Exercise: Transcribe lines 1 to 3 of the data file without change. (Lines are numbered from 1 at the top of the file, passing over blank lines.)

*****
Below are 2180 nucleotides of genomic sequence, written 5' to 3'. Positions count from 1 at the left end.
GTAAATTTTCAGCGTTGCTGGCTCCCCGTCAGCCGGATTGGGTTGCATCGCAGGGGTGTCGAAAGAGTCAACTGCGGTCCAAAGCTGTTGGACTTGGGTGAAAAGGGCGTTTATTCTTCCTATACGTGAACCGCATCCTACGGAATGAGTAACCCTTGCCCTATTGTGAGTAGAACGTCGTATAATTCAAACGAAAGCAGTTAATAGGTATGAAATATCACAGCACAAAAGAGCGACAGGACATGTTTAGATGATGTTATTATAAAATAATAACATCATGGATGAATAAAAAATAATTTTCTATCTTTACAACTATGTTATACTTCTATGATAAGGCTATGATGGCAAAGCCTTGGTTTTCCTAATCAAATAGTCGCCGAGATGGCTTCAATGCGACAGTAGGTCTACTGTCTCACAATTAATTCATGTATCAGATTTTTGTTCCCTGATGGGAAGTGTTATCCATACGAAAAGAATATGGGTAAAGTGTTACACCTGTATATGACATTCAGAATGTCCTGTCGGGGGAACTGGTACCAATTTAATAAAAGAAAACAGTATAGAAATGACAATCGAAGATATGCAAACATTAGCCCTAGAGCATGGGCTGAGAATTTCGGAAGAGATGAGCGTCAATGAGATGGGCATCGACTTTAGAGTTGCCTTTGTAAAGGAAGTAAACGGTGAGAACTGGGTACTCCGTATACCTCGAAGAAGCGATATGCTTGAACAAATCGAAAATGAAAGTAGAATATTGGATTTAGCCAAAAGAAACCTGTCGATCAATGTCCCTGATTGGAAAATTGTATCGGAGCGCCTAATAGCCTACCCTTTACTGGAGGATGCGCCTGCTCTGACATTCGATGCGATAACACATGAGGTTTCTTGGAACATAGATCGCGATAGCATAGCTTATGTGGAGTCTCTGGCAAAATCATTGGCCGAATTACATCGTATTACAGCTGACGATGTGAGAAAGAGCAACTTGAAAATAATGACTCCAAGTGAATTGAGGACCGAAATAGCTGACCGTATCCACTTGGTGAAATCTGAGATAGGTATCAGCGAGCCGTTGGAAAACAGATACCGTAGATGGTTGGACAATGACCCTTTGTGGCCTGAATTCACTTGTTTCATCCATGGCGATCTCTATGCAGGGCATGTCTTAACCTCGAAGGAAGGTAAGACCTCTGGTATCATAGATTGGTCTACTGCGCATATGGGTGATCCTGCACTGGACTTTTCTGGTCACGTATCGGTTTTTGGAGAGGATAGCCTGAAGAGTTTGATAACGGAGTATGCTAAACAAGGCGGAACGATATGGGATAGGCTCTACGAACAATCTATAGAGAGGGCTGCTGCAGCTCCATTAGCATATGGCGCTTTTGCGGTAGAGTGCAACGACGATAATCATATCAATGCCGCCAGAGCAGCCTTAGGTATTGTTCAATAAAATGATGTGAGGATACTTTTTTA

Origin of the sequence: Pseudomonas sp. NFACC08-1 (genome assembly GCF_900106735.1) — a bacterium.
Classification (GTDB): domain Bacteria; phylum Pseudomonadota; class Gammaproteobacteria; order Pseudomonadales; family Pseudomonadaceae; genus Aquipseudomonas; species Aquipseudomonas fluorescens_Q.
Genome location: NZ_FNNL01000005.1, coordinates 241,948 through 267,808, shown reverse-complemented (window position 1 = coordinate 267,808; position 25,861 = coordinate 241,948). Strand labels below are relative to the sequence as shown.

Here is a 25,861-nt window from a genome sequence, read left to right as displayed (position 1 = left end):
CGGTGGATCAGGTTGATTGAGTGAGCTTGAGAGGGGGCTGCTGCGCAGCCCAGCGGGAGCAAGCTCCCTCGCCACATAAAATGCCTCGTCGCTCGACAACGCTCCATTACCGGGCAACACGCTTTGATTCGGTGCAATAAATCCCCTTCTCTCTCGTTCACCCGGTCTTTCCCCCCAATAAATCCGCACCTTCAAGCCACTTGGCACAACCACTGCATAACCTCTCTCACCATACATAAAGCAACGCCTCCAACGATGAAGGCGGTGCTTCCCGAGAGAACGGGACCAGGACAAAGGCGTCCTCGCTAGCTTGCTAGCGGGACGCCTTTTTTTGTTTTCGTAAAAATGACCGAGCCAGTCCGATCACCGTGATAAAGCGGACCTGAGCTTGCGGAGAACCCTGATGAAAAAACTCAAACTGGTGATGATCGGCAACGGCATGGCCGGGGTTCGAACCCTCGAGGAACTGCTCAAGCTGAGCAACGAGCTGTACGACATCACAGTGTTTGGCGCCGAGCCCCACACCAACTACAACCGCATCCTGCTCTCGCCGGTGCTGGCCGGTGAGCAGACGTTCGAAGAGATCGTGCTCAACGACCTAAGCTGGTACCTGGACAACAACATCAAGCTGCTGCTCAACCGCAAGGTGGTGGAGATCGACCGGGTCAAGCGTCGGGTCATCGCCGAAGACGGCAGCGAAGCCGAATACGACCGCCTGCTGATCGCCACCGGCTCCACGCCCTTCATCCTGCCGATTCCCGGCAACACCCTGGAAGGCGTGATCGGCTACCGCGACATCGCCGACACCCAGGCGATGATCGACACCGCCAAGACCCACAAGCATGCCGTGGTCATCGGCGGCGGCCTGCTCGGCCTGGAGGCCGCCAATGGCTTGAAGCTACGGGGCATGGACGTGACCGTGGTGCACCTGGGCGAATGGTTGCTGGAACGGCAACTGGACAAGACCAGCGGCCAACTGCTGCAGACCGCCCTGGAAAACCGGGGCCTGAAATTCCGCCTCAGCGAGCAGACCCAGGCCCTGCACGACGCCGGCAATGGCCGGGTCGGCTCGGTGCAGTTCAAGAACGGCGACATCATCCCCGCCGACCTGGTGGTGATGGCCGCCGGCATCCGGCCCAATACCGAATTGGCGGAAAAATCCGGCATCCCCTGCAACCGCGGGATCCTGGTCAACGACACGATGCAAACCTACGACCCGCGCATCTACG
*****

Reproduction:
Below are 2180 nucleotides of genomic sequence, written 5' to 3'. Positions count from 1 at the left end.
GTAAATTTTCAGCGTTGCTGGCTCCCCGTCAGCCGGATTGGGTTGCATCGCAGGGGTGTCGAAAGAGTCAACTGCGGTCCAAAGCTGTTGGACTTGGGTGAAAAGGGCGTTTATTCTTCCTATACGTGAACCGCATCCTACGGAATGAGTAACCCTTGCCCTATTGTGAGTAGAACGTCGTATAATTCAAACGAAAGCAGTTAATAGGTATGAAATATCACAGCACAAAAGAGCGACAGGACATGTTTAGATGATGTTATTATAAAATAATAACATCATGGATGAATAAAAAATAATTTTCTATCTTTACAACTATGTTATACTTCTATGATAAGGCTATGATGGCAAAGCCTTGGTTTTCCTAATCAAATAGTCGCCGAGATGGCTTCAATGCGACAGTAGGTCTACTGTCTCACAATTAATTCATGTATCAGATTTTTGTTCCCTGATGGGAAGTGTTATCCATACGAAAAGAATATGGGTAAAGTGTTACACCTGTATATGACATTCAGAATGTCCTGTCGGGGGAACTGGTACCAATTTAATAAAAGAAAACAGTATAGAAATGACAATCGAAGATATGCAAACATTAGCCCTAGAGCATGGGCTGAGAATTTCGGAAGAGATGAGCGTCAATGAGATGGGCATCGACTTTAGAGTTGCCTTTGTAAAGGAAGTAAACGGTGAGAACTGGGTACTCCGTATACCTCGAAGAAGCGATATGCTTGAACAAATCGAAAATGAAAGTAGAATATTGGATTTAGCCAAAAGAAACCTGTCGATCAATGTCCCTGATTGGAAAATTGTATCGGAGCGCCTAATAGCCTACCCTTTACTGGAGGATGCGCCTGCTCTGACATTCGATGCGATAACACATGAGGTTTCTTGGAACATAGATCGCGATAGCATAGCTTATGTGGAGTCTCTGGCAAAATCATTGGCCGAATTACATCGTATTACAGCTGACGATGTGAGAAAGAGCAACTTGAAAATAATGACTCCAAGTGAATTGAGGACCGAAATAGCTGACCGTATCCACTTGGTGAAATCTGAGATAGGTATCAGCGAGCCGTTGGAAAACAGATACCGTAGATGGTTGGACAATGACCCTTTGTGGCCTGAATTCACTTGTTTCATCCATGGCGATCTCTATGCAGGGCATGTCTTAACCTCGAAGGAAGGTAAGACCTCTGGTATCATAGATTGGTCTACTGCGCATATGGGTGATCCTGCACTGGACTTTTCTGGTCACGTATCGGTTTTTGGAGAGGATAGCCTGAAGAGTTTGATAACGGAGTATGCTAAACAAGGCGGAACGATATGGGATAGGCTCTACGAACAATCTATAGAGAGGGCTGCTGCAGCTCCATTAGCATATGGCGCTTTTGCGGTAGAGTGCAACGACGATAATCATATCAATGCCGCCAGAGCAGCCTTAGGTATTGTTCAATAAAATGATGTGAGGATACTTTTTTA

Origin of the sequence: Pseudomonas sp. NFACC08-1 (genome assembly GCF_900106735.1) — a bacterium.